15 new movies you can stream right now

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July 1, 2021
Orion Pictures // Getty Images

15 new movies you can stream right now

Two decades ago if you had wanted to spend the weekend having a movie marathon, you would have had to get in your car, drive down to the local video store, and choose from whatever limited options they had in stock that particular day. Today, all you have to do is log in to any of the number of streaming services you’re subscribed to and you can be watching something new in seconds.

While the advent of streaming services has made binge-watching so much easier and increased our viewing options exponentially, there are several downsides. Namely, it’s easy to get bogged down in the sheer number of titles available so that you spend more time scrolling than watching. Occasionally, this can lead to the discovery of a new favorite, but more often it leads to decision paralysis.

To help make your next what-to-watch decision a little easier, Stacker scoured the slate of July additions to major streamers like Netflix, Hulu, Amazon Prime, and HBO Max, and chose 15 new films that represent a diverse array of cinematic expression. From cult classics to box office smashes, any title from the following list is sure to be an excellent experience.

Intro written by Jacob Osborn

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1 / 15
Rival Pictures

Beats, Rhymes & Life: The Travels of A Tribe Called Quest (2011)

- Where to watch: Hulu
- Director: Michael Rapaport
- IMDb user rating: 7.7
- Metascore: 76
- Runtime: 97 minutes

“Beats, Rhymes & Life” offers up views of the ascent—and unraveling—of one of the most famous hip-hop groups of all time. Audiences are treated to vintage photos and video footage of Q-Tip, Phife Dawg, DJ Ali Shaheed Muhammad, and Jarobi White as they grow up and eventually form A Tribe Called Quest. Audiences also get commentary from the likes of Mary J. Blige and The Beastie Boys.

The director, actor Michael Rapaport (“Prison Break,” “My Name Is Earl”) told PeopleTV it was difficult getting the film made; but especially in light of Phife Dawg’s death in 2016, “I’m so proud of it and … just so happy we were able to get it done.”

2 / 15
Orion Pictures

Caddyshack (1980)

- Where to watch: HBO Max, Hulu
- Director: Harold Ramis
- IMDb user rating: 7.3
- Metascore: 48
- Runtime: 98 minutes

Featuring comedic heavyweights Chevy Chase, Bill Murray, Rodney Dangerfield, and Ted Knight (among many others), the classic, often-crude slapstick “Caddyshack” was met with middling reviews upon its release. Since then, it’s enjoyed a slow burn that eventually elevated it to cult-favorite status.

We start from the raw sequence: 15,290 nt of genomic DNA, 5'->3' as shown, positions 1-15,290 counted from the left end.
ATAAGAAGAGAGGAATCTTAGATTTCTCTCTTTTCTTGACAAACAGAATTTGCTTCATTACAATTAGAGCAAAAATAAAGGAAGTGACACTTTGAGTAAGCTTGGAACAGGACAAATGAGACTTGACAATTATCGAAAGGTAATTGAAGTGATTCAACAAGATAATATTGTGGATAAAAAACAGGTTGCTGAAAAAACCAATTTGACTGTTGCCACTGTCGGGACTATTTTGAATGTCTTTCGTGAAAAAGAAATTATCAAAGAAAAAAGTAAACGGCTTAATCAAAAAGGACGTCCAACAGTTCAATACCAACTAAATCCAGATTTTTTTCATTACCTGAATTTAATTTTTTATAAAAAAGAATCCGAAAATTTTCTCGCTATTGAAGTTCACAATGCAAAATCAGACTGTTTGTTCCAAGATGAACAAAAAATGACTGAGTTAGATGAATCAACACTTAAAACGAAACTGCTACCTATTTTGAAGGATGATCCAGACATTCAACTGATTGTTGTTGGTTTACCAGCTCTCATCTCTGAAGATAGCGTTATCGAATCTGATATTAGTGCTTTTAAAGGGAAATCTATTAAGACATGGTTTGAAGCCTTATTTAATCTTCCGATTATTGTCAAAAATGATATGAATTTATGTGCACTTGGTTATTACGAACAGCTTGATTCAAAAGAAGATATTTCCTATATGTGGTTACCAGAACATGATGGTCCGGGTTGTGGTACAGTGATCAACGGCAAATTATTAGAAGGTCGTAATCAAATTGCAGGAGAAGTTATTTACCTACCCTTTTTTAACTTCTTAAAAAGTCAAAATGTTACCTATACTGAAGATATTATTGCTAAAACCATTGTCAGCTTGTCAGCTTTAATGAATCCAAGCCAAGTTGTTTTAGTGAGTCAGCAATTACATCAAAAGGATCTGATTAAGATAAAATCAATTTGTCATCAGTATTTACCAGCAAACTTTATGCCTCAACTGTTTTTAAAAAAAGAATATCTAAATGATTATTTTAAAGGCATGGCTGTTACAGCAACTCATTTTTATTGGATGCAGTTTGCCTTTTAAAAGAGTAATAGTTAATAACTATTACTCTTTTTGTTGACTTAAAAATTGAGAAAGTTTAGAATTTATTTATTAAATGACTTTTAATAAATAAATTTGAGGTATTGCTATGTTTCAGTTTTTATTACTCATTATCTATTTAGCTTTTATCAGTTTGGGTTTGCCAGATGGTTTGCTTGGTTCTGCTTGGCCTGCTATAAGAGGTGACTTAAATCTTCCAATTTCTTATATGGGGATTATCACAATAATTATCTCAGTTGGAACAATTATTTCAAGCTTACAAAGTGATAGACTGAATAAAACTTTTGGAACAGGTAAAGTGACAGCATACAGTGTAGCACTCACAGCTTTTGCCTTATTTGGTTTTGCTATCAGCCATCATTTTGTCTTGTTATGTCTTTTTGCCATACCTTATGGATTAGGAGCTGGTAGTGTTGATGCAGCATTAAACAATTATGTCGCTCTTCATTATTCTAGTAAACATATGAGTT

Roger Ebert said of the film in 1980 that it “never really develops a plot, but maybe it doesn't want to;” and suggested, “Director Harold Ramis brings on his cast of characters and lets them loose at one another.” Many of the film’s most beloved scenes were improvised, lending some credibility to Ebert’s perspectives.

3 / 15
Paramount Pictures

The Conversation (1974)

- Where to watch: Hulu
- Director: Francis Ford Coppola
- IMDb user rating: 7.8
- Metascore: 85
- Runtime: 113 minutes

Francis Ford Coppola’s paranoid masterpiece “The Conversation” features a lonely man, Harry Caul (Gene Hackman), who runs a company specializing in listening to conversations the speakers wish to keep private. His apartment and office are sterile rooms enclosed behind thick walls, representing Harry’s not-unfounded neurosis that someone might always be listening.

Against the bunker-like spaces Harry inhabits, the open-air park where he uses advanced technology to listen in on a private discussion—the titular conversation—is a crowded public place where people exchanging sensitive information believe they can’t be overheard. They’re wrong, but Harry learns the hard way that hearing the words and understanding their meaning are two very different things.

4 / 15
Trimark Pictures

Eve's Bayou (1997)

- Where to watch: HBO Max, Hulu
- Director: Kasi Lemmons
- IMDb user rating: 7.3
- Metascore: 78
- Runtime: 109 minutes

Eve’s Bayou” opens with the line, “The summer I killed my father, I was 10 years old.” The Southern gothic drama goes on to chronicle the events that led to the aforementioned murder, and the sorrow, guilt, hate, and love that our young heroine, Eve (Jurnee Smollett) is wrestling with.

Set in the late 1960s in Louisiana, the movie, which stars Samuel L. Jackson, also deals with the complexities of memory and Black American life, topics that are made all the more interesting by the inclusion of magical realism elements and dazzling soundtrack. A massive hit with critics and audiences alike, the film is often overlooked today much to the chagrin of modern film buffs.

5 / 15
Polygram Filmed Entertainment

The Game (1997)

- Where to watch: Netflix
- Director: David Fincher
- IMDb user rating: 7.8
- Metascore: 61
- Runtime: 129 minutes

Nicholas Van Orton (Michael Douglass) is a sleazy investment banker who’s beyond rich. When he reaches his 48th birthday, he’s plagued with memories of witnessing his father’s suicide on the occasion of his father’s 48th birthday.

Nicholas’ brother, with whom he has a complicated relationship, gets him the gift of a “game” for his birthday, which begins to overlap with his real life in ways that make Nicholas question where life ends and the game begins. It becomes increasingly dangerous as he seems to be wrapped in a conspiracy theory—or is he? Director David Fincher keeps the audience, and Nicholas, guessing until the end.

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6 / 15
Columbia Pictures

Guess Who's Coming to Dinner (1967)

- Where to watch: Prime VIdeo
- Director: Stanley Kramer
- IMDb user rating: 7.8
- Metascore: 63
- Runtime: 108 minutes

Hollywood royalty Spencer Tracy and Katharine Hepburn teamed up for the ninth and final time in “Guess Who’s Coming to Dinner,” a comedy-drama about interracial marriage. Described by the Los Angeles Times as “slipping a revolution into an evening glove,” the movie tackled an incredibly incendiary topic in an easily palatable way (after all, when the movie was being shot, interracial marriage was still illegal in several states).